Steamrolling opposition to the Hubballi-Ankola railway line, Chief Minister B.S. Yediurappa cleared the controversial project at the State Wildlife Board meeting convened in Bengaluru on Friday.
Intriguingly, the Board meeting was convened for the second time in less than two weeks after the project faced vehement opposition from some of its members in the March 9 meeting.
What is more, leaders from across the political spectrum, including Congress leader R.V. Deshpande and Minister Jagadish Shettar, attended the Friday’s meeting and argued in favour of the project.
Though the project entails felling and destruction of nearly 2 lakh fully grown trees and destruction of forest, Forest Minister B.S. Anand Singh was absent.
Also, some of the senior bureaucrats not connected with wildlife and environment were present, according to sources.
In the meeting held last week, Mr. Yediyurappa preferred to put off the subject without taking a call on it having sensed the opposition to it. But within 10 days, the board meeting was convened again and has now received official clearance despite opposition from a few members present.
Sources told The Hindu that the Chief Minister overruled various reports filed by environmental experts, including a comprehensive report filed by the National Tiger Conservation Authority (NTCA) representatives that the project was inimical to environment and the perceived economic gains would be neutralised by the immense environmental devastation.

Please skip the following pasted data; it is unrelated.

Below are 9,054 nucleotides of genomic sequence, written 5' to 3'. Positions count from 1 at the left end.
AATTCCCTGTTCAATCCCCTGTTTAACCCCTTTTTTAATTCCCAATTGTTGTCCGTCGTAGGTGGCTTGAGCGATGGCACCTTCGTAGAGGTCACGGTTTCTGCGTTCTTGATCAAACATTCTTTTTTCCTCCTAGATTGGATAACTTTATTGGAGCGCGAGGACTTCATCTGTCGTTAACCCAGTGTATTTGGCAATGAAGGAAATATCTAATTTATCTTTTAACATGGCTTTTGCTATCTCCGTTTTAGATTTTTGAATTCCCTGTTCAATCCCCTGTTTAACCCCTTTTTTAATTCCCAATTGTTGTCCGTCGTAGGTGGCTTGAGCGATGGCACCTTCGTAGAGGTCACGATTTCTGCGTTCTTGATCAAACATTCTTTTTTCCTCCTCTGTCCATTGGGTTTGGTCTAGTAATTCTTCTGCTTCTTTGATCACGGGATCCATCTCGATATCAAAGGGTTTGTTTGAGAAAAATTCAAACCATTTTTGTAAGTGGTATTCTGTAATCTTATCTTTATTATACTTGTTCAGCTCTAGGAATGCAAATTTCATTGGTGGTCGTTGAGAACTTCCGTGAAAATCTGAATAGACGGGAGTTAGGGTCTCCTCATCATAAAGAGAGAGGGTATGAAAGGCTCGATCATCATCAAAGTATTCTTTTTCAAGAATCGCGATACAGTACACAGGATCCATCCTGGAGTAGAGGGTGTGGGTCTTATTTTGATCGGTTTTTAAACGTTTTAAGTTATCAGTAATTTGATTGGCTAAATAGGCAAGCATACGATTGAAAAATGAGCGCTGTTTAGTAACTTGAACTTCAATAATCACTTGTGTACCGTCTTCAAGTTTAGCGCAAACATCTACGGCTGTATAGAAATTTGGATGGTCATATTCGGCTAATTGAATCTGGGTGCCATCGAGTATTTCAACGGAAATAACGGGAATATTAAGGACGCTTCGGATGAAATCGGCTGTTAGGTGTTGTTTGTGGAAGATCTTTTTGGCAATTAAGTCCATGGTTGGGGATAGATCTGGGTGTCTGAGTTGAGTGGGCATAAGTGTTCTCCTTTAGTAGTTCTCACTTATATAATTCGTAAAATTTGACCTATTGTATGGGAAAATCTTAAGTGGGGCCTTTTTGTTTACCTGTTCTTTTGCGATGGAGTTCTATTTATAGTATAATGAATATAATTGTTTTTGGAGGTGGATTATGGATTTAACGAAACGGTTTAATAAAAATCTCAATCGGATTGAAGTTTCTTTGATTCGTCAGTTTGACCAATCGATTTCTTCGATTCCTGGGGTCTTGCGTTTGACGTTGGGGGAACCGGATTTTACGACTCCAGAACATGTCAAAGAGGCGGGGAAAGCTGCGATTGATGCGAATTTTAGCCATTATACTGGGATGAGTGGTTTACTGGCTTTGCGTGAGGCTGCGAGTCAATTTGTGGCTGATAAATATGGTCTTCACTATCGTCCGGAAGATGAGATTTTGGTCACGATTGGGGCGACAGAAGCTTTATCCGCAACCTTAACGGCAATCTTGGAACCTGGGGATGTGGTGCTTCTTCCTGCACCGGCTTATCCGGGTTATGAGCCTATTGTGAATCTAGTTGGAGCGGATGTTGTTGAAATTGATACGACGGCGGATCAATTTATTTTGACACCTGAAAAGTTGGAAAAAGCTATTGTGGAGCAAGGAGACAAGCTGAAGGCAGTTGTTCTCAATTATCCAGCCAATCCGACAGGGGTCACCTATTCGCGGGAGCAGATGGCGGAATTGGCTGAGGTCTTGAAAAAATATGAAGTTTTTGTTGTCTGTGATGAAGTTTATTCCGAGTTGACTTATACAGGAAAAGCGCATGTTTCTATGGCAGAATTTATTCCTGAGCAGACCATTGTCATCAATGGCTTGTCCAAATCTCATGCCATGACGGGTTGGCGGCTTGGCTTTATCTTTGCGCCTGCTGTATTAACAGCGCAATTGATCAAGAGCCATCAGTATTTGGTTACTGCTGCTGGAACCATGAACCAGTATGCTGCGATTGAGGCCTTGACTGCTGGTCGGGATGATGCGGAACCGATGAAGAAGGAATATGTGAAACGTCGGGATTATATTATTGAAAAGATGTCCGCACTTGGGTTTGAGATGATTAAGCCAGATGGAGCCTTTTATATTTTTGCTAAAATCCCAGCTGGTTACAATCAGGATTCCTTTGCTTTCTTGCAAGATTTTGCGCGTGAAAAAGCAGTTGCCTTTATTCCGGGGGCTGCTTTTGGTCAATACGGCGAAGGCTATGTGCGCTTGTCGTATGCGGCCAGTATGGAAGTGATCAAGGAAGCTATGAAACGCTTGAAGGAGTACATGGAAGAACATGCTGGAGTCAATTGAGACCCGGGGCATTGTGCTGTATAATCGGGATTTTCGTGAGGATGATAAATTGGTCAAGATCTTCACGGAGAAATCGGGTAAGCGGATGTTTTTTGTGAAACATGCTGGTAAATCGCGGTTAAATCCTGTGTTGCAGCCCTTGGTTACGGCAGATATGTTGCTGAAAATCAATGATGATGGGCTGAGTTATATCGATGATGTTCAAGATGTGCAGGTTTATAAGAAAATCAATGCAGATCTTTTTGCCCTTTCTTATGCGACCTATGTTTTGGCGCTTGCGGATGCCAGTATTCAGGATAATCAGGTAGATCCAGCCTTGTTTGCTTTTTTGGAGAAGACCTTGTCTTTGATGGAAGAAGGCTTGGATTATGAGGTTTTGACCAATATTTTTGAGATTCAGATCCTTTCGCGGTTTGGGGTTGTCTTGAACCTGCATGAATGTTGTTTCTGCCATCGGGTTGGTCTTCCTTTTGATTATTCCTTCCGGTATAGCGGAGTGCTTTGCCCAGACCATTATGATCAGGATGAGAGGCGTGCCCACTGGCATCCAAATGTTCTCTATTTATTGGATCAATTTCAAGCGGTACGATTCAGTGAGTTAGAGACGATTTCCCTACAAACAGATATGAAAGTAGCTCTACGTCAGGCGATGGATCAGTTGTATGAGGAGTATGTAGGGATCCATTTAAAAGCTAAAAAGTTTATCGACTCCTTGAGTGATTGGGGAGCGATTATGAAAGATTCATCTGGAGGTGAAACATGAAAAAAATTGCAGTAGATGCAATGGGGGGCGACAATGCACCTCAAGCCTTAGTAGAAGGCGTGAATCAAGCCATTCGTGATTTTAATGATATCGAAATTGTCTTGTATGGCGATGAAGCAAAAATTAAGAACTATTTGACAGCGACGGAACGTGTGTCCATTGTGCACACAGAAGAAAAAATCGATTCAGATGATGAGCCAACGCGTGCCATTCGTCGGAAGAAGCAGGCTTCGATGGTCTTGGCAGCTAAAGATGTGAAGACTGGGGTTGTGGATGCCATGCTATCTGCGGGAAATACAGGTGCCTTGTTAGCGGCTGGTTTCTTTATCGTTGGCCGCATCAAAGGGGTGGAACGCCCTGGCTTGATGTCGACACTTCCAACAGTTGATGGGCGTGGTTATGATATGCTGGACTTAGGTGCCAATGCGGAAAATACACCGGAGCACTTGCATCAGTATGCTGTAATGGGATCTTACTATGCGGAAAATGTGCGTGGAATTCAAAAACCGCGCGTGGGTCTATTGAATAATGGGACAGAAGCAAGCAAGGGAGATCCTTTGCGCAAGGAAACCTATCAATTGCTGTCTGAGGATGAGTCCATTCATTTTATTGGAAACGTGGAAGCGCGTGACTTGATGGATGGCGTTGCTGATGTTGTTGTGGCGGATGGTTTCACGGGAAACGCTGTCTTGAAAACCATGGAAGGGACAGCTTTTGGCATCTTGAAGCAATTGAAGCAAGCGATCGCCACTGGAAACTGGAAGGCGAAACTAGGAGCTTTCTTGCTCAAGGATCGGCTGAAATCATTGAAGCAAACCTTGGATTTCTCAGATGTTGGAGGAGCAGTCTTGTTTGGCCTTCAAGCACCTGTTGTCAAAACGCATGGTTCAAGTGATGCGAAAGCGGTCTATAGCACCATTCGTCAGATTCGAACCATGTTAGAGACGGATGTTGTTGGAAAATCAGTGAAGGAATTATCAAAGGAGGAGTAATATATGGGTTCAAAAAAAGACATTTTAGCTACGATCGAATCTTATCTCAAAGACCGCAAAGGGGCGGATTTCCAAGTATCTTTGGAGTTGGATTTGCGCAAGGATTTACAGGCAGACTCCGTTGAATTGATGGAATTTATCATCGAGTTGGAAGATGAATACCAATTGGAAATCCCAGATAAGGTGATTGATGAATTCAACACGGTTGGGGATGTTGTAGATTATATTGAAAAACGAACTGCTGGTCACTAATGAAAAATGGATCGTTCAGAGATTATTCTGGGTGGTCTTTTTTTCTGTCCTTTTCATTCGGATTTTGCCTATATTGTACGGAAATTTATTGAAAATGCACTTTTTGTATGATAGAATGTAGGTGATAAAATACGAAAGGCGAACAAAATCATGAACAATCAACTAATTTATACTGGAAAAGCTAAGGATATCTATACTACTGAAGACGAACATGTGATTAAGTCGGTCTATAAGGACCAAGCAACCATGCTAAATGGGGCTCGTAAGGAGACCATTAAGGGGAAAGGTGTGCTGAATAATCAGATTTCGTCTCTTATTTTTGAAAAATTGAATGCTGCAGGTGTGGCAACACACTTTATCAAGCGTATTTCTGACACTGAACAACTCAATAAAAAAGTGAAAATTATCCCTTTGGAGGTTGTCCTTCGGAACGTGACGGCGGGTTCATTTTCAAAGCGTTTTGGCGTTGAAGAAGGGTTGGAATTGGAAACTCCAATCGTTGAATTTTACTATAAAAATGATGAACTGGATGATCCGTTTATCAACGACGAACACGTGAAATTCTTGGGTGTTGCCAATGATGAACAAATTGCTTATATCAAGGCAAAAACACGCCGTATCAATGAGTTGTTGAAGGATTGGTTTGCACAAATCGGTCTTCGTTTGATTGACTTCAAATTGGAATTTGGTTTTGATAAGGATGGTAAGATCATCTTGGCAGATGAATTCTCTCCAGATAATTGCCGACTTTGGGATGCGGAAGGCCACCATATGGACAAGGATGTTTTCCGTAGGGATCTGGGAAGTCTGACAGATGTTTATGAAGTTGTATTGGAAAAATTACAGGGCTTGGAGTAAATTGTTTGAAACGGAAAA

The Chief Minister and the officials supportive of the project depended heavily on a report submitted by a scientist from Indian Institute of Science. But even senior Forest Department officials have dismissed the mitigation measures suggested by the IISc. scientist as highly impractical and unrealistic.
Over to NBW
The issue and the State Board’s decision will now go before the National Board for Wildlife. The project entails felling nearly 2 lakh trees to lay a 164.44-km length railway line whose benefits too are questionable, according to environmentalists.
The alignment of the tracks is between Kali Tiger Reserve and Bedthi Conservation Reserve and more than 80% of the line cuts through Western Ghats. It requires diversion of 727 hectares of pristine forests for a line which could become redundant owing to depletion in mining activity.
According to an NTCA report on the project, the forests through which the railway line cuts, supports 29 species of mammals, 256 species of birds, 8 species of reptiles, and 50 species of butterflies. Majority of the mammals are in the IUCN red list and also protected under the Wildlife Conservation Act 1972.